The provisions of paragraph 4(b)(iv) of the Policy are pertinent in this instance. On the evidence, as discussed above under the heading of Rights or Legitimate Interests, the disputed domain name resolves to a website created by or on behalf of the Respondent that projects at least an initial impression of being an authorised website of the Complainant, including the bold representation of the Complainant's trademark in the same style and a clear emulation of the Complainant's website colour scheme. The Panel finds the design of the Respondent's website to be, and intended to be, such that at least a proportion of visitors would likely be confused into believing, at least for a time, that they were looking at a website authorised or endorsed by the Complainant.
The appearance of the Respondent's website, and its similarity to the look and feel of the Complainant's authentic website at "www.zanussi.com", project a clear impression of the Respondent's website having been professionally designed and built, requiring an investment. It is implausible in this case that the Respondent has invested in what is evidently a sophisticated unauthorised reflection of the Complainant's business without the expectation of commercial gain. The Panel finds on the totality of the evidence and on the balance of probabilities that the disputed domain name has been used in order to attempt to attract visitors, for commercial gain, by creating a likelihood of confusion with the Complainant's trademark, within the meaning of paragraph 4(b)(iv) of the Policy. The Panel further finds, on balance, that the disputed domain name was registered for the bad faith purpose for which it has been used. The Panel finds the disputed domain name to have been registered and used in bad faith in the terms of paragraph 4(a)(iii) of the Policy.
According to the uncontested evidence of the Complainant, the identity "Zanussi USA" claimed by the Respondent is false and unauthorised. The Panel finds the provision of a false name, in all the circumstances of this dispute, to have been for reasons of deception in order to aid the Respondent's false representation to be associated with the Complainant, and to amount to an additional factor in the registration and use of the disputed domain name in bad faith.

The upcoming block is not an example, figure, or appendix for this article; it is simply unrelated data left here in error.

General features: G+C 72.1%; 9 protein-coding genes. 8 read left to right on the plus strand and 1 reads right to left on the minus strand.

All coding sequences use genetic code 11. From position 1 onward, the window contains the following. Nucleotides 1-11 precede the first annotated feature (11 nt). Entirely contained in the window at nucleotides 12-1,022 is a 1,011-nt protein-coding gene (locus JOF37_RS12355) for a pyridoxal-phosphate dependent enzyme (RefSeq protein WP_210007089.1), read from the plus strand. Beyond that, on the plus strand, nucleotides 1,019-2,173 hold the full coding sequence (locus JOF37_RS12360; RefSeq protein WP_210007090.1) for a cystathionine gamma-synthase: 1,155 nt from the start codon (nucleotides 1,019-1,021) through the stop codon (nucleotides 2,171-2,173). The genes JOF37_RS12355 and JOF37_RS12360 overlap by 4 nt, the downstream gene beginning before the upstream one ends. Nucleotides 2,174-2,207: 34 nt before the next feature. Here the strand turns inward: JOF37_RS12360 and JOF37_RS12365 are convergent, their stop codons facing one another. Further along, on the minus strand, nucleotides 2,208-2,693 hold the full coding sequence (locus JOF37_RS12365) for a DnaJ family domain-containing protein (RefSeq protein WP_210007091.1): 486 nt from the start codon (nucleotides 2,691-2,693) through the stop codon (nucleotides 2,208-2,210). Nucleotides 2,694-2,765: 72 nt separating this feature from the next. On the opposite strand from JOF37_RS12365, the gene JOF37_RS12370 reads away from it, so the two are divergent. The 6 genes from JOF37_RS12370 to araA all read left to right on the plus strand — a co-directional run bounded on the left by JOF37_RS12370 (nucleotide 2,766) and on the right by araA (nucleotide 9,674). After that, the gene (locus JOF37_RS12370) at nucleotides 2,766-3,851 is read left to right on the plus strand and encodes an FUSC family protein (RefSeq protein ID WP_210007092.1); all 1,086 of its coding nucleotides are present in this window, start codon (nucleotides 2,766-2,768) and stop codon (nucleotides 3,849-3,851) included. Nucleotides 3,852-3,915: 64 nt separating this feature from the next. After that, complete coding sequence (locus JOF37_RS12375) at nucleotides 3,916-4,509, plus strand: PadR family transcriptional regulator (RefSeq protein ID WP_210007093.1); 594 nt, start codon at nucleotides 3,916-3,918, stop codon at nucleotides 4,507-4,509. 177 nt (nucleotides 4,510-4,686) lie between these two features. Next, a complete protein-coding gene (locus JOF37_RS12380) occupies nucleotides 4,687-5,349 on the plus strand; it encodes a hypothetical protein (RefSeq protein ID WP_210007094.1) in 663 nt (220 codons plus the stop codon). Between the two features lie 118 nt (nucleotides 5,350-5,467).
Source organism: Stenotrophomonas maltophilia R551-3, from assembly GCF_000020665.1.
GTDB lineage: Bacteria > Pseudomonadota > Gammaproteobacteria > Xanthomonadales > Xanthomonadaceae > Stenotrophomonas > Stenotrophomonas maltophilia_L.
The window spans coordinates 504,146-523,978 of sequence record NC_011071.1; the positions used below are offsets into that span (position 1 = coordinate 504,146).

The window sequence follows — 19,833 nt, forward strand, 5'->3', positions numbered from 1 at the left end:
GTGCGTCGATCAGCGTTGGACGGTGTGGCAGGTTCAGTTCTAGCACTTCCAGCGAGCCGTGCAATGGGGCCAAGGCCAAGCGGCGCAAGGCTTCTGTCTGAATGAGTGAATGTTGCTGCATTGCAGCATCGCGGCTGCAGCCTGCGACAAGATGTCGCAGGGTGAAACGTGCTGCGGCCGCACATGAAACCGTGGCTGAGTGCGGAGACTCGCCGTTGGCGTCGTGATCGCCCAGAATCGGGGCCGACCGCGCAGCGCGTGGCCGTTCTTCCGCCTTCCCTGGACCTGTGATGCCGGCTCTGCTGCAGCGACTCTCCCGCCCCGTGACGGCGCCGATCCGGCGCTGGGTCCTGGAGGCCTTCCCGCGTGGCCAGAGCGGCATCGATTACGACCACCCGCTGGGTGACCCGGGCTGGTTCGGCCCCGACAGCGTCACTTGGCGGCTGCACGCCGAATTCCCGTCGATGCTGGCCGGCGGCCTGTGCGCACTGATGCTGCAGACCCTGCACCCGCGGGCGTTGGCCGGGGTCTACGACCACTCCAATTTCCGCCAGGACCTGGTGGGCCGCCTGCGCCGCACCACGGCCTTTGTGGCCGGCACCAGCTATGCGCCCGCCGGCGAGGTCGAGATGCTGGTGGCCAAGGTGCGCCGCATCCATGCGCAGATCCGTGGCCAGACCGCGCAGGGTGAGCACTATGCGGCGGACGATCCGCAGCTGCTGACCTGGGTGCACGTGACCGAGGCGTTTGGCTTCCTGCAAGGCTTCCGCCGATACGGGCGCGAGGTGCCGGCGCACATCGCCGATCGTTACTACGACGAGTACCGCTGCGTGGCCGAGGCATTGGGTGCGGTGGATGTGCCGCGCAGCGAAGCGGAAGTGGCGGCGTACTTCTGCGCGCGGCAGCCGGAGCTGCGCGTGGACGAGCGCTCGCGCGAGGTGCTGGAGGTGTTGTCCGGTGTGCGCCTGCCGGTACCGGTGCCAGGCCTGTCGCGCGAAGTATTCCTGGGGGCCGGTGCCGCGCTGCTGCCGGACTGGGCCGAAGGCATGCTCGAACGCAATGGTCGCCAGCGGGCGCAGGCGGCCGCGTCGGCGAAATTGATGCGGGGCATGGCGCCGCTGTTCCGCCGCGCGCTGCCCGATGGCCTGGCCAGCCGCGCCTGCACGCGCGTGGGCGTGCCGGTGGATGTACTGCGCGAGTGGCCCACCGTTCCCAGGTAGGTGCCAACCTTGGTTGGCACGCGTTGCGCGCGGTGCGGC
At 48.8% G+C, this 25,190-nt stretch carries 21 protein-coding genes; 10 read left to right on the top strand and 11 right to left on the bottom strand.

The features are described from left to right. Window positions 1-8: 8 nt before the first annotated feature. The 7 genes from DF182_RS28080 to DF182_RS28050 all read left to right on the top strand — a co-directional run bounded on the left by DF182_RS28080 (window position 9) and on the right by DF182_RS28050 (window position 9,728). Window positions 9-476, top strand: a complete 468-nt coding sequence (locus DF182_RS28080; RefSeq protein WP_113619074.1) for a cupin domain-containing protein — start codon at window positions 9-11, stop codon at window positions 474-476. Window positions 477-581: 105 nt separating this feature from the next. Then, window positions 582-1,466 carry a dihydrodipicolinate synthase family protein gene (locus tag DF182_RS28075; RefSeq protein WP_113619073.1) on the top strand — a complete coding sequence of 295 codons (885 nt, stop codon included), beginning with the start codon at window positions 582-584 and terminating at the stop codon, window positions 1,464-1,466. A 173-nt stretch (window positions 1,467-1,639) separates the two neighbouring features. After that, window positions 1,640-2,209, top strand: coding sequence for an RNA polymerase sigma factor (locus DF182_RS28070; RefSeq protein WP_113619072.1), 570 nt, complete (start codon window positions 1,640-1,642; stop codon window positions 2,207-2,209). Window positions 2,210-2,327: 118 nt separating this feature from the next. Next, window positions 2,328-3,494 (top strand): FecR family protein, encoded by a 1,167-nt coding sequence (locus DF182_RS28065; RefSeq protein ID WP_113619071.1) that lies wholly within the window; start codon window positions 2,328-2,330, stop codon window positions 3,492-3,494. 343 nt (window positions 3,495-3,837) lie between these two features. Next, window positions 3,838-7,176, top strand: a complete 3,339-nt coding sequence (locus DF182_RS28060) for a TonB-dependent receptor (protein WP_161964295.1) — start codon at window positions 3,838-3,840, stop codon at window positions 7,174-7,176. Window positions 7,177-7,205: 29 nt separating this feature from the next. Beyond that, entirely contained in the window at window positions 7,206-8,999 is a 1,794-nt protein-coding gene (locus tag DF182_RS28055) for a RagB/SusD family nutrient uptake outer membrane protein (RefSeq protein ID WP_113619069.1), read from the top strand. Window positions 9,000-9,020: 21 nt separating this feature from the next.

In reaching the above conclusions the Panel has not considered a specific reason why the Respondent set out to attract visitors by means of the Complainant's trademark, nor is it necessary to do so. The Complainant did allege reasons for the Respondent's actions, which it described as a "fraudulent job fraud scam". The Complainant said fictional jobs, supposedly to work for the Complainant, were advertised by the Respondent on "www.craigslist.com", with an ultimate objective of "phishing" for usernames, passwords and credit card details. The Complainant described phishing as a "criminally fraudulent process". However, allegations of criminal activity would require compelling evidence, yet the Complainant has produced no evidence in relation to the alleged employment scam in this case.
In any event, the Panel finds as discussed above that the disputed domain name was registered and is being used in bad faith.
For the foregoing reasons, in accordance with paragraphs 4(i) of the Policy and 15 of the Rules, the Panel orders that the disputed domain name <zanussiusa.com> be transferred to the Complainant.
Dr. Clive N.A. Trotman
Date: January 25, 2017